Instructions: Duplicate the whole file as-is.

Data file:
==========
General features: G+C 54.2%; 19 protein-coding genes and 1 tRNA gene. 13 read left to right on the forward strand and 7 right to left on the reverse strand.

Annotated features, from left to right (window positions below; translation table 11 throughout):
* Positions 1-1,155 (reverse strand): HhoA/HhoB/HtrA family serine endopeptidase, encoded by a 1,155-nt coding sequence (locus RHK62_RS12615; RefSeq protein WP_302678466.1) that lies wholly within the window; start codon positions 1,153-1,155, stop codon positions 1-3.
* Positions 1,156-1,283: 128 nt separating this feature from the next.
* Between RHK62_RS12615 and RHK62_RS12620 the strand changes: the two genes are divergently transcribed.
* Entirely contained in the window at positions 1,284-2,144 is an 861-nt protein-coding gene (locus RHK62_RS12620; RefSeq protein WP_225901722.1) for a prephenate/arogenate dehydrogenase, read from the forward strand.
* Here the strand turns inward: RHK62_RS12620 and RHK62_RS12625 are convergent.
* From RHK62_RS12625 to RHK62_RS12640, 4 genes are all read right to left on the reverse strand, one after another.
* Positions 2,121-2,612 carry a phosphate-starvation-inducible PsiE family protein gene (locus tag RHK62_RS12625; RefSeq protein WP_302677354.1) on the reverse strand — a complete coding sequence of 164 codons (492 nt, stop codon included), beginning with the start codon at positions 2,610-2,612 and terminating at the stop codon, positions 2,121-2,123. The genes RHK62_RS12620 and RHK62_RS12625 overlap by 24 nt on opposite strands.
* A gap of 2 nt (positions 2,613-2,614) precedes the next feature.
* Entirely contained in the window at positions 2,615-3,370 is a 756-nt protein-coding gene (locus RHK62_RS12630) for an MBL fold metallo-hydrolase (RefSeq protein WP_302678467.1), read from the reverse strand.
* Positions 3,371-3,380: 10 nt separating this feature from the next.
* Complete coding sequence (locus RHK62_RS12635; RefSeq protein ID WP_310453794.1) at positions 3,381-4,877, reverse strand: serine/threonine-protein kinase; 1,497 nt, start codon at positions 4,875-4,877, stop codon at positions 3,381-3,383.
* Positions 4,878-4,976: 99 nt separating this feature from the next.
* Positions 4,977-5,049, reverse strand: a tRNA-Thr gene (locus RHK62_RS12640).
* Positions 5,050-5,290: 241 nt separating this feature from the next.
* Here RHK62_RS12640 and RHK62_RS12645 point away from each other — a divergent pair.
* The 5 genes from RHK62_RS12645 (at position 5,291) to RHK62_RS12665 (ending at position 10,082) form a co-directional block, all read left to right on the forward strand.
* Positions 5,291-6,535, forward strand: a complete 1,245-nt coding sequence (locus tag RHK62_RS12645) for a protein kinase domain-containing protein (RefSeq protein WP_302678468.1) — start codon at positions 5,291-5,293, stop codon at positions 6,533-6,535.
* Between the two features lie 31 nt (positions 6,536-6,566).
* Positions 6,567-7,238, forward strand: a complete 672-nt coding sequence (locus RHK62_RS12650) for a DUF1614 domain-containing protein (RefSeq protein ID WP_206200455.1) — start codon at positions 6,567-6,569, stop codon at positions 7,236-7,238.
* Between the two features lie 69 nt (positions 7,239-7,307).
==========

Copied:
General features: G+C 54.2%; 19 protein-coding genes and 1 tRNA gene. 13 read left to right on the forward strand and 7 right to left on the reverse strand.

Annotated features, from left to right (window positions below; translation table 11 throughout):
* Positions 1-1,155 (reverse strand): HhoA/HhoB/HtrA family serine endopeptidase, encoded by a 1,155-nt coding sequence (locus RHK62_RS12615; RefSeq protein WP_302678466.1) that lies wholly within the window; start codon positions 1,153-1,155, stop codon positions 1-3.
* Positions 1,156-1,283: 128 nt separating this feature from the next.
* Between RHK62_RS12615 and RHK62_RS12620 the strand changes: the two genes are divergently transcribed.
* Entirely contained in the window at positions 1,284-2,144 is an 861-nt protein-coding gene (locus RHK62_RS12620; RefSeq protein WP_225901722.1) for a prephenate/arogenate dehydrogenase, read from the forward strand.
* Here the strand turns inward: RHK62_RS12620 and RHK62_RS12625 are convergent.
* From RHK62_RS12625 to RHK62_RS12640, 4 genes are all read right to left on the reverse strand, one after another.
* Positions 2,121-2,612 carry a phosphate-starvation-inducible PsiE family protein gene (locus tag RHK62_RS12625; RefSeq protein WP_302677354.1) on the reverse strand — a complete coding sequence of 164 codons (492 nt, stop codon included), beginning with the start codon at positions 2,610-2,612 and terminating at the stop codon, positions 2,121-2,123. The genes RHK62_RS12620 and RHK62_RS12625 overlap by 24 nt on opposite strands.
* A gap of 2 nt (positions 2,613-2,614) precedes the next feature.
* Entirely contained in the window at positions 2,615-3,370 is a 756-nt protein-coding gene (locus RHK62_RS12630) for an MBL fold metallo-hydrolase (RefSeq protein WP_302678467.1), read from the reverse strand.
* Positions 3,371-3,380: 10 nt separating this feature from the next.
* Complete coding sequence (locus RHK62_RS12635; RefSeq protein ID WP_310453794.1) at positions 3,381-4,877, reverse strand: serine/threonine-protein kinase; 1,497 nt, start codon at positions 4,875-4,877, stop codon at positions 3,381-3,383.
* Positions 4,878-4,976: 99 nt separating this feature from the next.
* Positions 4,977-5,049, reverse strand: a tRNA-Thr gene (locus RHK62_RS12640).
* Positions 5,050-5,290: 241 nt separating this feature from the next.
* Here RHK62_RS12640 and RHK62_RS12645 point away from each other — a divergent pair.
* The 5 genes from RHK62_RS12645 (at position 5,291) to RHK62_RS12665 (ending at position 10,082) form a co-directional block, all read left to right on the forward strand.
* Positions 5,291-6,535, forward strand: a complete 1,245-nt coding sequence (locus tag RHK62_RS12645) for a protein kinase domain-containing protein (RefSeq protein WP_302678468.1) — start codon at positions 5,291-5,293, stop codon at positions 6,533-6,535.
* Between the two features lie 31 nt (positions 6,536-6,566).
* Positions 6,567-7,238, forward strand: a complete 672-nt coding sequence (locus RHK62_RS12650) for a DUF1614 domain-containing protein (RefSeq protein ID WP_206200455.1) — start codon at positions 6,567-6,569, stop codon at positions 7,236-7,238.
* Between the two features lie 69 nt (positions 7,239-7,307).